Rosie, Sam and Victor lived for years on the streets of DowntownDC, sleeping on benches near Franklin Park, on grates near the Martin Luther King Jr. Memorial Library or elsewhere to pass the night before launching into another day of survival.
Through the efforts of the DowntownDC Business Improvement District (BID) in partnership with Pathways to Housing DC, today, all three individuals are living in apartments and are rebuilding their lives with new health care, mental health services and the potential for employment.
“The BID is focused on working with our homeless brothers and sisters in DowntownDC to connect them with the services they need,” said BID Executive Director Neil O. Albert. “Rosie, Sam and Victor are examples of how effective collaboration between the District government and the private sector could lead to better outcomes for the homeless.”
Pathways utilizes a “housing first” model, which offers housing without preconditions, then works with clients to address mental health issues, medical challenges and/or addiction. Ninety percent of program participants remain in housing, compared to 45 percent in other programs with housing preconditions.
“People are unable to get well on the street,” said Pathways to Housing DC Executive Director Christy Respress. “They say, ‘I can’t even get to the doctor. I’m too busy trying to survive. Where do I put my medications?’ The housing is a service. It is health care.”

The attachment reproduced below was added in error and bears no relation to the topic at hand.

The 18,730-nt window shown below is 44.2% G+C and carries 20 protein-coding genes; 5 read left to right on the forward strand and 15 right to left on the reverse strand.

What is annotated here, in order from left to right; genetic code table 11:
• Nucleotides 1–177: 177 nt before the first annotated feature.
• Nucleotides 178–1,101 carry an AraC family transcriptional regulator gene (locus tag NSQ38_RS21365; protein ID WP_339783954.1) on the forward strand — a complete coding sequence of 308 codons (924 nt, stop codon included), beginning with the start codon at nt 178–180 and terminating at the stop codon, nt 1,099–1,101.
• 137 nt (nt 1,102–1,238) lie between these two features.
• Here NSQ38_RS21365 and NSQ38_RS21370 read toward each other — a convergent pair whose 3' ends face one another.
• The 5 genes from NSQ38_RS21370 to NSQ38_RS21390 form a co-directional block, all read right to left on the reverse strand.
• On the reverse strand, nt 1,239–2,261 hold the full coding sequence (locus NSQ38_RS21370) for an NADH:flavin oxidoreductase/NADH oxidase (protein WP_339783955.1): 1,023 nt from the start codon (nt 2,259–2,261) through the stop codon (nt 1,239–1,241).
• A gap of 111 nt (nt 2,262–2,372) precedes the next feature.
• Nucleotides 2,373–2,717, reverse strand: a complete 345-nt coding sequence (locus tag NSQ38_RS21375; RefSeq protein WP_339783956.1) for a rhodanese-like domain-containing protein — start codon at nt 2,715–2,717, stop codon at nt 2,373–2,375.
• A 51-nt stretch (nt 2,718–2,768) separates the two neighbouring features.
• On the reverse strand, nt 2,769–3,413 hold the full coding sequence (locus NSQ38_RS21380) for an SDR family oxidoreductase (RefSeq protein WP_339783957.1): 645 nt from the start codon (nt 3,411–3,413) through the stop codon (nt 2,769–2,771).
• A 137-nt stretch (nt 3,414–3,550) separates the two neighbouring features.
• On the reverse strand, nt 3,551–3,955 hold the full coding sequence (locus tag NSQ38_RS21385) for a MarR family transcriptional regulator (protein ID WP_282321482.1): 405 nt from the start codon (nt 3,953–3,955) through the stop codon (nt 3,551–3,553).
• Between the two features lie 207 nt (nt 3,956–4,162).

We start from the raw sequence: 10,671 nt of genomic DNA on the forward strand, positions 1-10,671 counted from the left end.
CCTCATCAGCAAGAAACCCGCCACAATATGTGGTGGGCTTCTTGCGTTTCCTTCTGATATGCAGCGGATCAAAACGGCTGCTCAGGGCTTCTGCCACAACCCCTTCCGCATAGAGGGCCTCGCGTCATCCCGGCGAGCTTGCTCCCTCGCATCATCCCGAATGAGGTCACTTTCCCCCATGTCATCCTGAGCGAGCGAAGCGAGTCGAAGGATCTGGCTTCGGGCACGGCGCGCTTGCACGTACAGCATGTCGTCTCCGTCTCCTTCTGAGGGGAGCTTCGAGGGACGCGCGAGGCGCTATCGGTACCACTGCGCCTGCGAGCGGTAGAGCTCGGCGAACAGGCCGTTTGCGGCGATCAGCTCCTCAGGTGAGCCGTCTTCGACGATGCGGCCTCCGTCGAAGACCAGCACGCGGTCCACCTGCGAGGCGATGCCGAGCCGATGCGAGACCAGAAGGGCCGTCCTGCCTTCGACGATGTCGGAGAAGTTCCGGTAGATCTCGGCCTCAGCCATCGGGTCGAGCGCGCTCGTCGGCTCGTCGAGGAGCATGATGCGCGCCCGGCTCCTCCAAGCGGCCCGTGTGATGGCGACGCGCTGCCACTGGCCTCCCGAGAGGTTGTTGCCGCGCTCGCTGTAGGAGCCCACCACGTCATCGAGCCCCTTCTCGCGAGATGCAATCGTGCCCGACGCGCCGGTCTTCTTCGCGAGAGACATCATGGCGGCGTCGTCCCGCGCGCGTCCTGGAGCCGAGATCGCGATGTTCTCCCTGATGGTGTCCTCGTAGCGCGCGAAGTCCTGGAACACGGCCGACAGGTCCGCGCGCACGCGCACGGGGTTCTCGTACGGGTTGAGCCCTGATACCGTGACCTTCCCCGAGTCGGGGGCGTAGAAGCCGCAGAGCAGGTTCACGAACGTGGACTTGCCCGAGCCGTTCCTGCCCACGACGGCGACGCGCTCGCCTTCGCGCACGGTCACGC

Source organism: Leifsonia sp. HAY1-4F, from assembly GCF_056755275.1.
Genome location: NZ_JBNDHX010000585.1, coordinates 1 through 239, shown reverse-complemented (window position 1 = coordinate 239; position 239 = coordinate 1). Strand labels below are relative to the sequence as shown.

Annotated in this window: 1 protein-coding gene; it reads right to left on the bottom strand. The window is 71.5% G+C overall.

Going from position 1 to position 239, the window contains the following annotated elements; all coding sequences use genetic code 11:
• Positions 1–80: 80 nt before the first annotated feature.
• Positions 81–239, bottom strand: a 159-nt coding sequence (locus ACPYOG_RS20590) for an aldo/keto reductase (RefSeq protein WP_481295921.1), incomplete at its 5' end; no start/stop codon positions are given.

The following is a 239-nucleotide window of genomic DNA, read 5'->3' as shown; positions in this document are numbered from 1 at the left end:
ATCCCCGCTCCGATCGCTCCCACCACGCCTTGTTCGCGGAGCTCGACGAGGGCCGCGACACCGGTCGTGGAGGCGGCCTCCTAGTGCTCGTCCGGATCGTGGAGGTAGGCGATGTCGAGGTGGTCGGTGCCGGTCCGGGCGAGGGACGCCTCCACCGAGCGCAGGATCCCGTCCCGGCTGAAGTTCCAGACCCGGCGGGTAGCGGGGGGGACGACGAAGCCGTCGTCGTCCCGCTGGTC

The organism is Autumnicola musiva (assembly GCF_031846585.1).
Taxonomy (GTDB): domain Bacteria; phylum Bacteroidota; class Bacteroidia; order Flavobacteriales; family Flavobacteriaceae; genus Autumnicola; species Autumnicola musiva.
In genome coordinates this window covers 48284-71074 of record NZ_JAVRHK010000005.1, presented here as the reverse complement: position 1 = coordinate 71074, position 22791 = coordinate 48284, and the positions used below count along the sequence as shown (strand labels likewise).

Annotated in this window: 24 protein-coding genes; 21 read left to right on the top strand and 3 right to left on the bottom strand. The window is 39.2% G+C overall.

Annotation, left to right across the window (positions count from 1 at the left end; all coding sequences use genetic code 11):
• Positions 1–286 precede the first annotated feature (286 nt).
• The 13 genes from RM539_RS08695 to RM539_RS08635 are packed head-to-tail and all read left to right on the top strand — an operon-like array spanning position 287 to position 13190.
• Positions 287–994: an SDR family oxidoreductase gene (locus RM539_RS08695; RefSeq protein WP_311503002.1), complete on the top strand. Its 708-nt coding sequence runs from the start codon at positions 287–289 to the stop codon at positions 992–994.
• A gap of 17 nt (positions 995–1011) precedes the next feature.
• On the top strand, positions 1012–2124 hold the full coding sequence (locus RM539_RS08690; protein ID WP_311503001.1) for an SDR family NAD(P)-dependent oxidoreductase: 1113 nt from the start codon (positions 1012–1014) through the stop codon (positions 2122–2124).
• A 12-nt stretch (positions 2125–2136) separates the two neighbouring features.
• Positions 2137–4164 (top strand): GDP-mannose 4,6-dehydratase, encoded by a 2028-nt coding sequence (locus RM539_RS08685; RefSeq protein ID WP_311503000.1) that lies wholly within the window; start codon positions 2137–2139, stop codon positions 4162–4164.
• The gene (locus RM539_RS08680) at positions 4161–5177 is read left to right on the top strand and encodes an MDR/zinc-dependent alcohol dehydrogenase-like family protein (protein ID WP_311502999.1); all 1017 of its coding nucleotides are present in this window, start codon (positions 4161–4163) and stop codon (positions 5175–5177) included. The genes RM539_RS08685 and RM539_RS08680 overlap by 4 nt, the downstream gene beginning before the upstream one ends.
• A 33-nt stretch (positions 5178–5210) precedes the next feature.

Instead of waiting for homeless individuals to seek out help, Pathways’ Downtown Homeless Street Outreach Team, which is funded and supported by the BID, connects with individuals on the streets. Over the course of months, perhaps a year, the team builds relationships and trust. That’s how the journey began for Rosie, Sam and Victor.
Sam and his outreach worker visited several apartments until Sam found a home that pleased him. Pathways coordinated transportation and moving assistance for him and is now working with Sam to help him find employment.
Pathways connected Rosie with the D.C. Department of Behavioral Health, which identified a special housing voucher for her due to her age and vulnerability.
A Pathways case worker is currently assisting Victor in his recovery effort from drugs and alcohol, which he used to combat feelings of inadequacy and depression, Pathways said. With his hope restored, Victor is currently working for The Way Home Campaign, which advocates for ending chronic homelessness in the District.
The BID has been contracting with Pathways since 2007 and the organization has since established a second partnership with the neighboring Golden Triangle BID in downtown. But, since the DowntownDC BID’s founding in 1997, the BID has been funding homeless outreach services. The efforts have paid off.
Between 2012 and 2015, more than 50 homeless individuals in Downtown found permanent, supportive housing through the BID-Pathways partnership.
Just since Oct. 1, Pathways has placed nine DowntownDC individuals in housing, including Rosie, Sam and Victor.
“The BID is proud to be working with the District government to help end chronic homelessness for so many individuals,” Albert said. “But there is much work left to be done and we look forward to working with the city to help find a location for a Downtown services center, which will be open during the day to support homeless individuals.”
Reducing chronic homelessness Downtown will continue to be a goal for the BID and the city to help individuals get off the streets and live their lives with safety, dignity and joy. The effort also supports Downtown’s stakeholders and its residents, workers and guests.
“It is the best thing for business as well,” Respress said. “The role of the BID is to make sure downtown is a safe and welcoming place for everybody. That includes individuals experiencing homelessness. The best investment is in housing. The BID sees the big picture. If you want to end homelessness, you have to be invested in the solution.”